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SBC Pastor Uses Native American Resolution To Minister to Survivors of Forced Conversion

At the 2022 SBC Annual Meeting in June, Mike Keahbone votes for the resolution he helped write addressing religious liberty and forced conversions among Native Americans. BP file photo by Adam Covington. Courtesy of Baptist Press.

ANADARKO, Okla. (BP) – Mike Keahbone, pastor of First Baptist Church Lawton, Okla., not only played a crucial role in drafting a resolution decrying the forced conversion of Native peoples, but he has already begun to use the resolution as a way to minister to survivors.

Keahbone, a Native American with heritage from the Comanche, Kiowa and Cherokee tribes, served on this year’s SBC Resolutions Committee and helped write the resolution titled, “On Religious Liberty, Forced Conversion, and the Federal Indian Boarding School Initiative Investigative Report,” which was adopted by SBC messengers in June.

July 9, Keahbone read the resolution from the platform at a “Road to Healing” tour event sponsored by the U.S. Department of the Interior in conjunction with the Federal Indian Boarding School Initiative. Secretary of the Interior Deb Haaland, who attended the event, is the first Indigenous person to serve in a presidential cabinet position.

The tour, a response to a recently released federal report documenting the forced assimilation and conversion of Native Americans, Alaska Natives and Native Hawaiians in the U.S. between 1819 and 1969, kicked off at Riverside Indian School in Anadarko, Okla., which, according to media reports, is believed to be the oldest boarding school in Okla., opening in 1871.

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Keahbone said around 75 percent of the boarding schools mentioned in the federal report were located in Okla., which is why he, an Oklahoma pastor, felt led to attend the Road to Healing event, an opportunity for past victims of mistreatment in the boarding schools to tell their stories in an open-mic time.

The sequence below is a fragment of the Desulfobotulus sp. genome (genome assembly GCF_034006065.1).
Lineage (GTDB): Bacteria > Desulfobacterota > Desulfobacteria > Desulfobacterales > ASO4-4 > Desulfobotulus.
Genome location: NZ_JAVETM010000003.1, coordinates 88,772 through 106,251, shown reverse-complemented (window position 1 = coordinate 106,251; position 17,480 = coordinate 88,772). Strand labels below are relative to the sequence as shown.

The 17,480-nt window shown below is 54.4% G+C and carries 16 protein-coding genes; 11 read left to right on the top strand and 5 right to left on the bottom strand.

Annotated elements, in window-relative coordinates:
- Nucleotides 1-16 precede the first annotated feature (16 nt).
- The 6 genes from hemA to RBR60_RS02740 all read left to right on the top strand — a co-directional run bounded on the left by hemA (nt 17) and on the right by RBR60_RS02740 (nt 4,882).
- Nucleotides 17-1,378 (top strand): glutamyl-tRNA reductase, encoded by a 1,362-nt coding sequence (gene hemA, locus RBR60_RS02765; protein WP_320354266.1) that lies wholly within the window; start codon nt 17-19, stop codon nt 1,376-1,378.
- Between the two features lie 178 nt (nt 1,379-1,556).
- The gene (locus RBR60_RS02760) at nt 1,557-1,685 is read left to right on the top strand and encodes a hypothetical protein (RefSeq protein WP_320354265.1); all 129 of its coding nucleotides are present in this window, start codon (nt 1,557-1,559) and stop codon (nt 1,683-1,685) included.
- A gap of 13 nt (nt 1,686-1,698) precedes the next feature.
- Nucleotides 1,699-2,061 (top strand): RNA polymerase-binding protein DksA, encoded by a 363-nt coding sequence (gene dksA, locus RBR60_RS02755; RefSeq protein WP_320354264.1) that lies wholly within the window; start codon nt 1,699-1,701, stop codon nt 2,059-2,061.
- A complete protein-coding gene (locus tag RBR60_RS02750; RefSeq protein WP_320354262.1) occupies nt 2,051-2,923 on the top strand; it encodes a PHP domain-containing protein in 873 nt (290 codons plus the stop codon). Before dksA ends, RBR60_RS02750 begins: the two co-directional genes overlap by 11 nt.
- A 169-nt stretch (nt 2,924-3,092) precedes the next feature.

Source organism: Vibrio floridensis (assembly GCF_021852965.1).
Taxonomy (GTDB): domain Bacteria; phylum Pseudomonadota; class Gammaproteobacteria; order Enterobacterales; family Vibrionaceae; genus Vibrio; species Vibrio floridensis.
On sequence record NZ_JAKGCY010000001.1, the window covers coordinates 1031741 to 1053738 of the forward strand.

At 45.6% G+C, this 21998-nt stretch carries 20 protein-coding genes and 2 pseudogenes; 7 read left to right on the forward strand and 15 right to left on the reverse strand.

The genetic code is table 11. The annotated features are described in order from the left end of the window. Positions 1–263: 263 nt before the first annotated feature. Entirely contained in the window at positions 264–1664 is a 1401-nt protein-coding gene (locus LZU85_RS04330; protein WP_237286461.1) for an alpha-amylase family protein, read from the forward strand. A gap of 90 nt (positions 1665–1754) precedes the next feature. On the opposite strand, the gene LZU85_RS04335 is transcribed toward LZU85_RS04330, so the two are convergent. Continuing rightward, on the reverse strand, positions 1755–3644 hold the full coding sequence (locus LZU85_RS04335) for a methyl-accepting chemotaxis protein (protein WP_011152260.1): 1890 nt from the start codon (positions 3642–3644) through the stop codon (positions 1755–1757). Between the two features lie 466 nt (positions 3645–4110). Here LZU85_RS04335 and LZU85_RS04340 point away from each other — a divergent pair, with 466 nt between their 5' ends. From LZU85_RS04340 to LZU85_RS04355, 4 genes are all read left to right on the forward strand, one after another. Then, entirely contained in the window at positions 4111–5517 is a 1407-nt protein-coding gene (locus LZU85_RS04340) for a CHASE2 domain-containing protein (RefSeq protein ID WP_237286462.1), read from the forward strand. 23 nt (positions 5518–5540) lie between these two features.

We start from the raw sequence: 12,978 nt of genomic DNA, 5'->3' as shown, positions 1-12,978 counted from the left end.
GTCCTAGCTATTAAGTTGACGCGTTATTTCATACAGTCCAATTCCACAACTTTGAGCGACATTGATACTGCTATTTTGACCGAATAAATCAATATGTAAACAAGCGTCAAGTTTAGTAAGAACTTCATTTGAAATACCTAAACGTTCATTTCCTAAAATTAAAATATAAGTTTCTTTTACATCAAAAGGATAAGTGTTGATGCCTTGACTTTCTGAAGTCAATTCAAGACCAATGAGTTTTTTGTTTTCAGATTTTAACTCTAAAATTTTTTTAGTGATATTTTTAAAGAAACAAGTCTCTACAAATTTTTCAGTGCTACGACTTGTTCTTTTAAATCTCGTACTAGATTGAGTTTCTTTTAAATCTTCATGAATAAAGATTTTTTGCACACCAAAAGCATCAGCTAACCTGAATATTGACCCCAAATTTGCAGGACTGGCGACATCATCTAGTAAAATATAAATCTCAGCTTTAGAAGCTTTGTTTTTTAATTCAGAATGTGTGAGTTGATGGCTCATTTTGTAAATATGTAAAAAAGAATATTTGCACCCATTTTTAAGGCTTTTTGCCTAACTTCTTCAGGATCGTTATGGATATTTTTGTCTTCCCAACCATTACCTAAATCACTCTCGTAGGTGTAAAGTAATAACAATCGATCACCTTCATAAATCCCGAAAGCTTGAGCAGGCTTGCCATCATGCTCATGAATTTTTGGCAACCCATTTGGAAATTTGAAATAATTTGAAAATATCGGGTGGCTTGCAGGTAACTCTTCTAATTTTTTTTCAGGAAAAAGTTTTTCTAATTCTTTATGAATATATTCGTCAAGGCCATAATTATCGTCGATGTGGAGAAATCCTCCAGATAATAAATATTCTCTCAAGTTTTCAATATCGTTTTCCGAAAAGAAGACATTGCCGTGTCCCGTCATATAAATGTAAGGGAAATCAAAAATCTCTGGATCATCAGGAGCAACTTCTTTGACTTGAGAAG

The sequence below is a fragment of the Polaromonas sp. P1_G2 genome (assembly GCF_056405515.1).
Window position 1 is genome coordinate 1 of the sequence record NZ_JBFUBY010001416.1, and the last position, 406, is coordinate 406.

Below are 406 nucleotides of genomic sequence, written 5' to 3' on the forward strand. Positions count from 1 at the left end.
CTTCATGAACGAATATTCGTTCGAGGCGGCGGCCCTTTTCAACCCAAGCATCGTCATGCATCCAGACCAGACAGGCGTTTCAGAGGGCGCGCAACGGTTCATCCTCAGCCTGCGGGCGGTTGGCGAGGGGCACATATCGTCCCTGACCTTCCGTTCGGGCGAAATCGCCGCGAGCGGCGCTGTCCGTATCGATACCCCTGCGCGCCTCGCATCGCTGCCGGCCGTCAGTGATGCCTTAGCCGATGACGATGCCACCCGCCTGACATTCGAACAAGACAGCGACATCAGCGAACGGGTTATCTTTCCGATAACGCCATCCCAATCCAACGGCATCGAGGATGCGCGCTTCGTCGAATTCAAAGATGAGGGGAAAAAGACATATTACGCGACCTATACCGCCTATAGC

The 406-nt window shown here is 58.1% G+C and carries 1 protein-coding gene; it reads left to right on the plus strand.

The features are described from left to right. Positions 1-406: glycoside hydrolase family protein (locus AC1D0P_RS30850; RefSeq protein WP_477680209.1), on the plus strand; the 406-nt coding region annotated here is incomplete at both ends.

The accounts shared at the event included one from a survivor who recalled being checked in and immediately taken to a church and forced to ask God for forgiveness for being Native American.

Keahbone said he didn’t even realize any of the survivors of the abuse were still living and described what he heard as “soul-crushing but very healing.”

“The powerful thing in that moment was I got to stand up and share this resolution and to say that Southern Baptists, the largest Protestant denomination in the country, is standing with Native peoples,” he said. “The language in the resolution was so powerful in saying we stand against these things that hurt you, and we stand for the things that will help you.

“We’re the first denomination that I know to recognize this report and say, ‘We love you, we’re on your side, and we’re praying for you.’ I could see it in people’s faces, and I had a few people come talk to me about it after the event.”

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For Keahbone, the report and the stories are personal. His great uncle, a Comanche tribe member named Perry Noyobad, lived in one of the boarding schools and was subjected to abuse such as punishment for speaking his native language.

Noyobad would later use that same language as a World War II code talker, helping the Allies communicate messages without fear of interception.

Keahbone said when his uncle was asked why he would serve his country in this way, he would say he was not fighting for what America was at the time, but for what he believed America could be.

The federal report released in May is Volume 1 of a full investigation carried out by the Bureau of Indian Affairs within the Department of the Interior. Titled “Federal Indian Boarding School Initiative Investigative Report,” the report said Native peoples were specifically targeted with these efforts of forced conversion and assimilation in order to systematically remove them from their native lands.